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Whippet Puppy losing recall

(11 Posts)
CabanaBayLife Wed 06-Dec-17 19:43:12

Hi guys,

I have a 5 months old Whippet boy not neutered, who has always had excellent recall. However recently when chasing a ball he runs around me in circles instead of is fetch and drop that he did previously it’s like he chooses to ignore me any advise would be grateful appreciated.

Also when we sit down to eat he attempts to steal the food until we put him another room but then he barks and cries is this normal for a whippet??

He is the little cutie.

missbattenburg Wed 06-Dec-17 19:46:40

The teenage years grin

Lots of puppies go through a period between about 6-12 months in which they sexually mature and seem to forget all their training and become little terrorists. No advice except to stay patient and consistent and trust he will come through on the other side when his training should come back t him and normal behaviour will resume.

fourpawswhite Wed 06-Dec-17 19:48:39

Ah, puppy regression. Usually six to seven months, starting now I would saygrin. Bit like terrible twos. They lure you into a sense of smugness and peace where you think you have finally cracked it, then they go right back to earlier than the beginning.

So, back to basics really. Correct bad behaviour, positive reward training, find the soft spot, sausages for mine and start again.

CabanaBayLife Wed 06-Dec-17 19:48:55

Thank you missbattenberg I have been dreading the teenage years and assumed it was this but thought I would check.

CornflakeHomunculus Wed 06-Dec-17 20:43:41

Yep, totally normal for their behaviour to deteriorate somewhat as become adolescents.

I'd highly recommend the book Total Recall by Pippa Mattinson for recall related issues. It's also a good idea, particularly with a breed prone to having a high prey drive, to do plenty of impulse control work. Flirt poles are brilliant for both working on impulse control and also giving them an appropriate outlet for their prey drive.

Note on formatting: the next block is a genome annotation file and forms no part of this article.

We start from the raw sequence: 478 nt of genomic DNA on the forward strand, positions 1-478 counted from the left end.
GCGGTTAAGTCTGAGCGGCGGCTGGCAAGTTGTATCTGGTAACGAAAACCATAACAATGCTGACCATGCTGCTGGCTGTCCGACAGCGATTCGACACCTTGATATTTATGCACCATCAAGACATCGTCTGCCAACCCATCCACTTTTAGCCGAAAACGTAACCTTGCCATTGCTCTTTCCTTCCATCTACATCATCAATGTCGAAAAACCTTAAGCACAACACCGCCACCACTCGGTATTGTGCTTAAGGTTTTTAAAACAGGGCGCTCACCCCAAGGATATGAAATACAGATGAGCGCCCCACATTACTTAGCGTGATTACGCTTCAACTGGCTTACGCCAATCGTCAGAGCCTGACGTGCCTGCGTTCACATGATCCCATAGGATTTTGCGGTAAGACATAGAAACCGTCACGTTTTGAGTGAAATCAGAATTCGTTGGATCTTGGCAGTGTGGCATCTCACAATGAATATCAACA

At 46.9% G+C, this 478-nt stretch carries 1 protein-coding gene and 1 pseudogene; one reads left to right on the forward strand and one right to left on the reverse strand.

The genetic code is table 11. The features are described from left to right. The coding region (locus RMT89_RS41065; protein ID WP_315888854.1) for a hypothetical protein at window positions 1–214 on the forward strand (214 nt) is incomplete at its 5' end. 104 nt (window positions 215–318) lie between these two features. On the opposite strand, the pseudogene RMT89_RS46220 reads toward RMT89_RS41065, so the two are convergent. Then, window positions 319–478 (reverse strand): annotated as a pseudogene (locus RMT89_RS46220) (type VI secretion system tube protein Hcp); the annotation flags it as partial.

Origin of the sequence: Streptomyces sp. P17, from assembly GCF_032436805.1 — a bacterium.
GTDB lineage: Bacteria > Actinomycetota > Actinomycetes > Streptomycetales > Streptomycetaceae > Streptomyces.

With regards to the food stealing (which is totally normal for a whippet wink), mat training can be really helpful for this. It's much easier to teach them an alternative behaviour you do want them to perform (such as sitting on their mat/bed whilst you're eating) rather than focusing purely on stopping the behaviour you don't want. This book (which is available free on Kindle) is a good one for getting started with mat training.

BiteyShark Thu 07-Dec-17 08:24:23

My dogs recall was great up to about 6 months of age when it disappeared due to selective deafness. Around the 9-10 month of age he started to behave again so stick with it grin

stayathomegardener Thu 07-Dec-17 09:11:58

Exactly the same with our whippet, so easy to train and responsive initially.
Lost all recall at the same age as yours.
He will be two this summer and is still showing no signs of improvement.
It's not just a prey drive thing, he totally ignores his name, even turns his head the other way.
He will now only respond reliably to the word biscuits! And can only be let off in secure fields.

monkeywithacowface Thu 07-Dec-17 18:55:17

My 6 month old lurcher pup has had sketchy recall for the last couple of weeks. Fine with no other distractions but hopeless when playing with other dogs or when he spots a crisp packet in the distance hmm

bluetongue Thu 07-Dec-17 20:52:37

Cute whippet baby smile My whippet boy is also a teenager and unless I have treats pretends that he forgotten all his training.

CornflakeHomunculus Thu 07-Dec-17 20:55:25

My whippet boy is also a teenager and unless I have treats pretends that he forgotten all his training.

Mine are all grownups and are like that, I never walk them without a copious supply of treats. Desirability of the treats has a noticeable impact as well, they'll recall reasonably well for cheese but like lightning for black pudding/leftover burger grin

bluetongue Thu 07-Dec-17 21:00:26

Too funny Cornflake grin I’ve had a few embarrassing moments when Bluepuppy won’t sit when needed. He just sits there and looks every other direction than me while I’m going sit SIT SIIIT! Then I have to explain he has done (and passed) training classes. Really he has!

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